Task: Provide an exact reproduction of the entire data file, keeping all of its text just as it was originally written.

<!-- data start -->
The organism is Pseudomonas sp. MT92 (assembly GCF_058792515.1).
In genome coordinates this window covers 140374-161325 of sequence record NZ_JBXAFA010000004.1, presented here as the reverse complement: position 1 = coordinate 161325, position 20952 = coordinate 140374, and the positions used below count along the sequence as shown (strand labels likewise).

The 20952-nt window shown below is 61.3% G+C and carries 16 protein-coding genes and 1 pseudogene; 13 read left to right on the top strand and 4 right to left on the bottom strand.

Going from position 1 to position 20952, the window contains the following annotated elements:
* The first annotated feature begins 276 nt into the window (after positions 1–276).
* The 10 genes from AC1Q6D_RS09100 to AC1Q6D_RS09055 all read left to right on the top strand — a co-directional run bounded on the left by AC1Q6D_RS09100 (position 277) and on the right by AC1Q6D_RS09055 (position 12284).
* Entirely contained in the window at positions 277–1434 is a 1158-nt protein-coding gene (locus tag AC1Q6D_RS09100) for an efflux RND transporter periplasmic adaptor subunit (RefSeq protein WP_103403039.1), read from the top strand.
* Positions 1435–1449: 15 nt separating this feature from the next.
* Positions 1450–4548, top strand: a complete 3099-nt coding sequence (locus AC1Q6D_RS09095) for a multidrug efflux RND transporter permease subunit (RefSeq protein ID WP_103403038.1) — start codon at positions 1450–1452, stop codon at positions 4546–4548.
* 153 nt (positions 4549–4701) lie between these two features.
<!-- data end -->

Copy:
The organism is Pseudomonas sp. MT92 (assembly GCF_058792515.1).
In genome coordinates this window covers 140374-161325 of sequence record NZ_JBXAFA010000004.1, presented here as the reverse complement: position 1 = coordinate 161325, position 20952 = coordinate 140374, and the positions used below count along the sequence as shown (strand labels likewise).

The 20952-nt window shown below is 61.3% G+C and carries 16 protein-coding genes and 1 pseudogene; 13 read left to right on the top strand and 4 right to left on the bottom strand.

Going from position 1 to position 20952, the window contains the following annotated elements:
* The first annotated feature begins 276 nt into the window (after positions 1–276).
* The 10 genes from AC1Q6D_RS09100 to AC1Q6D_RS09055 all read left to right on the top strand — a co-directional run bounded on the left by AC1Q6D_RS09100 (position 277) and on the right by AC1Q6D_RS09055 (position 12284).
* Entirely contained in the window at positions 277–1434 is a 1158-nt protein-coding gene (locus tag AC1Q6D_RS09100) for an efflux RND transporter periplasmic adaptor subunit (RefSeq protein WP_103403039.1), read from the top strand.
* Positions 1435–1449: 15 nt separating this feature from the next.
* Positions 1450–4548, top strand: a complete 3099-nt coding sequence (locus AC1Q6D_RS09095) for a multidrug efflux RND transporter permease subunit (RefSeq protein ID WP_103403038.1) — start codon at positions 1450–1452, stop codon at positions 4546–4548.
* 153 nt (positions 4549–4701) lie between these two features.